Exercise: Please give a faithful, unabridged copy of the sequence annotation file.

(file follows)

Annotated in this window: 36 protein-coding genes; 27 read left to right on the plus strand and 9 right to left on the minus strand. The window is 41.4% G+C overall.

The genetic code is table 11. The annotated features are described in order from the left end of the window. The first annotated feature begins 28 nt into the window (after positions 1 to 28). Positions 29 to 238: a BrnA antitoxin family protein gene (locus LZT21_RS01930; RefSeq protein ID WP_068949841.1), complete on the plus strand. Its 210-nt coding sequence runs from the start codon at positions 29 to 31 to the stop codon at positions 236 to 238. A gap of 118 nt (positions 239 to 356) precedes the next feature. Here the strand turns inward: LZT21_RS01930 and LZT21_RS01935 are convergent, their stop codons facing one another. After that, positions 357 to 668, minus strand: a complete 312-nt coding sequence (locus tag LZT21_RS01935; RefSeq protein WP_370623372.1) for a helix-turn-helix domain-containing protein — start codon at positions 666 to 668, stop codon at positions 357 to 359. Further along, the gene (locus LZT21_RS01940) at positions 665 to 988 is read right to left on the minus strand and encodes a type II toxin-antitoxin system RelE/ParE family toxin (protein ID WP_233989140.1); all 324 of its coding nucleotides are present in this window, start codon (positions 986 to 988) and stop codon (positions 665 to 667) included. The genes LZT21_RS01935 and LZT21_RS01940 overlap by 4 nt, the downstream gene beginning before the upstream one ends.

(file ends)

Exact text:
Annotated in this window: 36 protein-coding genes; 27 read left to right on the plus strand and 9 right to left on the minus strand. The window is 41.4% G+C overall.

The genetic code is table 11. The annotated features are described in order from the left end of the window. The first annotated feature begins 28 nt into the window (after positions 1 to 28). Positions 29 to 238: a BrnA antitoxin family protein gene (locus LZT21_RS01930; RefSeq protein ID WP_068949841.1), complete on the plus strand. Its 210-nt coding sequence runs from the start codon at positions 29 to 31 to the stop codon at positions 236 to 238. A gap of 118 nt (positions 239 to 356) precedes the next feature. Here the strand turns inward: LZT21_RS01930 and LZT21_RS01935 are convergent, their stop codons facing one another. After that, positions 357 to 668, minus strand: a complete 312-nt coding sequence (locus tag LZT21_RS01935; RefSeq protein WP_370623372.1) for a helix-turn-helix domain-containing protein — start codon at positions 666 to 668, stop codon at positions 357 to 359. Further along, the gene (locus LZT21_RS01940) at positions 665 to 988 is read right to left on the minus strand and encodes a type II toxin-antitoxin system RelE/ParE family toxin (protein ID WP_233989140.1); all 324 of its coding nucleotides are present in this window, start codon (positions 986 to 988) and stop codon (positions 665 to 667) included. The genes LZT21_RS01935 and LZT21_RS01940 overlap by 4 nt, the downstream gene beginning before the upstream one ends.